Friendly cover and big sideways trees had been cut down on both banks and a chap sat high up in his chipper feeding it with a claw at the front whilst it spat the chips out behind.
Nearly there now

The M180 Road Bridge was where we rang Keadby Lock to announce our arrival in about twenty minutes, this means he can get the lock ready for us, so no stemming the tide waiting for gates to open.

Higher flood defences going in

On the east bank pile drivers were hard at work raising the height of the flood defences, a noisy business but I’m sure the houses don’t mind that much if it means they will remain dry the next high flood.
Not far now
Keadby Bascule Bridge was our last on the Trent and meant we should now cross over, wind so as to face the out going tide and then position ourselves to enter the lock, first diagonally then bring the stern round and into the lock.

The white building is the Lock Keepers look out

I went down front to get ready with a rope, by now we had winded and the Lockie could talk to us, he’d take a centre line, no need for the bow.

Starting to wind as we passed the open lock
So as I made my way back through the boat I missed most of Micks text book manoeuvre into the lock. Mark the Lockie commended Mick as we passed the rope up, what a relief to now be off the river. I don’t mind river cruising, it’s the turning off them that is a touch nerve wracking, but today there was absolutely nothing to worry about. We’d made it in good time and would easily have gotten over the sand bank outside the lock, however our two day delay due to ice had meant that the dredger had already cleared it.

Mark up in his hut above the lock

Mark brought us up nice and slowly to the canal level. Time to ask him where we might find some coal and him to tell us where the shops were.

Hoppers and a crane waiting to fill a lorry after lunch

Our timing was such that when the road bridge was swung out of our way the dredging team were on their lunch break. We pulled in past them where thin ice still remained. It took a little while to moor up and clear ice from between us and the bank. Mick headed back to see Mark about some coal whilst I let Tilly out.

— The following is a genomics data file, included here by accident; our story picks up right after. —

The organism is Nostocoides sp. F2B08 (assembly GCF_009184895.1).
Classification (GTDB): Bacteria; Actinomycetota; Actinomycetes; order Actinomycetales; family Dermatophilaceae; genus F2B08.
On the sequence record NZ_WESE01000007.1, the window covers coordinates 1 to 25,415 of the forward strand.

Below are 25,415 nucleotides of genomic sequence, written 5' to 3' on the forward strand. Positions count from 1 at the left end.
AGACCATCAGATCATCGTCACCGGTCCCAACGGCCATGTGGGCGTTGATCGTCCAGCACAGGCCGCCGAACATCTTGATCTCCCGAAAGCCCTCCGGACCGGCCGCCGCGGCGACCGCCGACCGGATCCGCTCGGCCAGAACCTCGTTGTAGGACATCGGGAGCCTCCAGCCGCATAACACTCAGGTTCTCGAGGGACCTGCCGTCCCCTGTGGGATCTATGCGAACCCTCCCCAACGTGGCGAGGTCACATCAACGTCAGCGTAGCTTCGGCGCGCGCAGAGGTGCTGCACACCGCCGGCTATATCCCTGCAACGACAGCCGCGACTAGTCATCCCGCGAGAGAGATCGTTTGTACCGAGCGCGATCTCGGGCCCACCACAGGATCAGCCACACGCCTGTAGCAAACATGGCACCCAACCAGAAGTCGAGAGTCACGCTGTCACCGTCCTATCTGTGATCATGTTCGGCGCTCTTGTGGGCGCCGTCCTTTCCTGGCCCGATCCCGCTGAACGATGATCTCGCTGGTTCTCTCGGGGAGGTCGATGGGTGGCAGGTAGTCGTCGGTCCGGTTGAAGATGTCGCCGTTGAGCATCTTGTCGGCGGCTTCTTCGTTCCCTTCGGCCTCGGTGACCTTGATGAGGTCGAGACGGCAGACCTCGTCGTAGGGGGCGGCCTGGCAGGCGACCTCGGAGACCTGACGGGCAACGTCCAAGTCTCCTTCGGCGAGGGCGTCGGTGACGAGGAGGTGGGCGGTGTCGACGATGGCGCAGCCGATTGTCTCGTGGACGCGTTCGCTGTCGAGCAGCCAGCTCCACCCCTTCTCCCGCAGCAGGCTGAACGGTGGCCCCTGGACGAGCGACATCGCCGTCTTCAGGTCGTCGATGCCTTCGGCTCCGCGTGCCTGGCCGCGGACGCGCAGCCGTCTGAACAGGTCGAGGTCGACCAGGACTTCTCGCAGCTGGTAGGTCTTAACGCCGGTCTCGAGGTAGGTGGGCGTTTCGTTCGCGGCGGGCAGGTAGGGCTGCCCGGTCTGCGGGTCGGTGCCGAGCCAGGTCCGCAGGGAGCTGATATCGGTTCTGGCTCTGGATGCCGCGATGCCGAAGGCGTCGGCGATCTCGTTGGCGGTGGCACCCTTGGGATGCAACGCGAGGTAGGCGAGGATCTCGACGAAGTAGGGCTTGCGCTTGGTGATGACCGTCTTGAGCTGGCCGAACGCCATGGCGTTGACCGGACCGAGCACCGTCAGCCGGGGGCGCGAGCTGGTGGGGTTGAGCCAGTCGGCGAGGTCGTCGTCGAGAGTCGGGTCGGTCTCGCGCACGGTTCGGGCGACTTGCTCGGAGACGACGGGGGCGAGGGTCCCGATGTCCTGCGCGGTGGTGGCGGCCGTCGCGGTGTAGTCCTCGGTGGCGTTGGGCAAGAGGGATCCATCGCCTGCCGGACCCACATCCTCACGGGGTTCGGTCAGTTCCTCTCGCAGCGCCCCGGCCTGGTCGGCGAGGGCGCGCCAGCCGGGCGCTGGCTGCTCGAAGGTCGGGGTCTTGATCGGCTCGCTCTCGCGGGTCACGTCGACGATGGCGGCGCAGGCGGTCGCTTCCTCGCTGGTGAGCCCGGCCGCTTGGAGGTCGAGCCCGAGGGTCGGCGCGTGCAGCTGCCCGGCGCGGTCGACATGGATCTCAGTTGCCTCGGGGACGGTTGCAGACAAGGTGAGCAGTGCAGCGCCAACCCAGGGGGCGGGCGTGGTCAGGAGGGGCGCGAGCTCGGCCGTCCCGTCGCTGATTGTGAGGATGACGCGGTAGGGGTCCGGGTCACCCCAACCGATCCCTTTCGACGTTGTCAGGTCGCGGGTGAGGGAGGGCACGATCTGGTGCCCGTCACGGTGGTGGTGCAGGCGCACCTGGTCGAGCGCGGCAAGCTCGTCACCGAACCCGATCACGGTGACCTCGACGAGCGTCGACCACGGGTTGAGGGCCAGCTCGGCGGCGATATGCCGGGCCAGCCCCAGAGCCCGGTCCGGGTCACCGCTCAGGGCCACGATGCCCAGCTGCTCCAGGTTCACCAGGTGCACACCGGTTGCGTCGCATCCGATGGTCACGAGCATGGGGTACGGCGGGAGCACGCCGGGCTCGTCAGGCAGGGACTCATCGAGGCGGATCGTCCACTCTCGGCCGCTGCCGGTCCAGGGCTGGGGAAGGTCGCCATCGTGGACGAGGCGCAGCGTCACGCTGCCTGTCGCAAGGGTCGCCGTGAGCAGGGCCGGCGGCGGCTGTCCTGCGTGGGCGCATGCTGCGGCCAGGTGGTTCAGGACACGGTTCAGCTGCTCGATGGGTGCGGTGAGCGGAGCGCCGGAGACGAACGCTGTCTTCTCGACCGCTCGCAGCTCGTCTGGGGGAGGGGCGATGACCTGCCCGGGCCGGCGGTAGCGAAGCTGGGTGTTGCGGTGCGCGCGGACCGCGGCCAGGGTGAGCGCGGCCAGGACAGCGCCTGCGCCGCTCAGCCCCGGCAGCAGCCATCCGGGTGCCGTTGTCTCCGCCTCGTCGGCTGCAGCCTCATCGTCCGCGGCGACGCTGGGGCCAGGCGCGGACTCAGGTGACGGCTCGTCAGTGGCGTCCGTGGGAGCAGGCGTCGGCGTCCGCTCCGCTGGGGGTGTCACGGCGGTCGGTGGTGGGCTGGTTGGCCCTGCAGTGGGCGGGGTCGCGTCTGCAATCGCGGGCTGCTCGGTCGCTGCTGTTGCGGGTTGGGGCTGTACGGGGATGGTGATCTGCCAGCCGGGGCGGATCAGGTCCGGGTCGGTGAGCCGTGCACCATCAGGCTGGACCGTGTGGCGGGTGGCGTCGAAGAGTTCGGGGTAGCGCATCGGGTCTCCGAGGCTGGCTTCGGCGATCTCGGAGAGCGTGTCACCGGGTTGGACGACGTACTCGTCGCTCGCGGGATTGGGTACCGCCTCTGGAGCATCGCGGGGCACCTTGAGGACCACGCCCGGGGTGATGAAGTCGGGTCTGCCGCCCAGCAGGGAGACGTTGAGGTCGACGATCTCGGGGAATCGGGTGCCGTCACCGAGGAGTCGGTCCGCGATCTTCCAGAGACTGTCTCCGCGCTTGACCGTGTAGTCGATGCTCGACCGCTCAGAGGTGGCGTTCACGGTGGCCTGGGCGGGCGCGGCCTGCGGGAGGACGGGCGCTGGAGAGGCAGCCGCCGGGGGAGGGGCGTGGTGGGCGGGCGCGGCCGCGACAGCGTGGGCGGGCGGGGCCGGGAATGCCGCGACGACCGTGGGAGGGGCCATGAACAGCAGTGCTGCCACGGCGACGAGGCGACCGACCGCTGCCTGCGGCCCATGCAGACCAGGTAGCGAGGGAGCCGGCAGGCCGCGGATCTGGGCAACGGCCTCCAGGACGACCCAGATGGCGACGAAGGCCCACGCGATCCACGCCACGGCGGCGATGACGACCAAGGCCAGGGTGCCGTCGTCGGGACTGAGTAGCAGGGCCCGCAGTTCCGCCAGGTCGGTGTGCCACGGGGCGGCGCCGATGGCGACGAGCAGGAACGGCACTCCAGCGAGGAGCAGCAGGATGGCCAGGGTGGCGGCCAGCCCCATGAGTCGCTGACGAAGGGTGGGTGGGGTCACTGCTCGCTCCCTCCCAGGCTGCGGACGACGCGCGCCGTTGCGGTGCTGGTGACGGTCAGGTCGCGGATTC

Last time I was here I had a tasty view!

At Bloomin last!!! Nobody, just nobody was going to stop me, well apart from the occasional woofer. Even the cars coming and going didn’t bother me, none of them stayed long they just touched hands with each other and sped off again. After the first time they didn’t bother me as there were friends to find and trees to climb.

Apparently this will burn better than excell!

Mick and Mark returned with five bags of coal, we just need to top up with diesel tomorrow in Thorne and we’ll be happy.
Over the last week we have been very appreciative of the help the Lock Keepers on the Tidal Trent have given us. We’ve felt that they’ve been looking out for us, even before we left Cromwell. We must have had three or four calls from Keadby to inform us of ice, wind etc and suggesting other days and times for our cruise. Even though the river is a lonely place to be the only boat, we knew they were there. Another lovely day on the Tidal Trent.
1 lock, 27.98 miles, 2 winds, 2 rights, 1 cut frozen over, 2ft rise in 20 minutes, 2 balaclavas, 4 cosy cheeks, 2 cosy chins, 5 bags coal, 1 dredger, 2 hoppers, 8 sausage rolls, 4 cheese straws on arrival, 1 happy cat again.


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2 thoughts on “Cosy Cheeked Cruising. 5th February

  1. Paul (from Waterway Routes)

    You said \”…as I made my way back through the boat I missed most of Micks text book manoeuvre into the lock…\”You shouldn't be inside during any of the \”dangerous\” sections of a journey, especially if you are wearing a self-inflating life-jacket which guarantees you are trapped inside when it auto-inflates.If some emergency means you have to go inside then take the life-jacket off and carry it in your hand. You can easily leave it inside to improve your chances of getting out.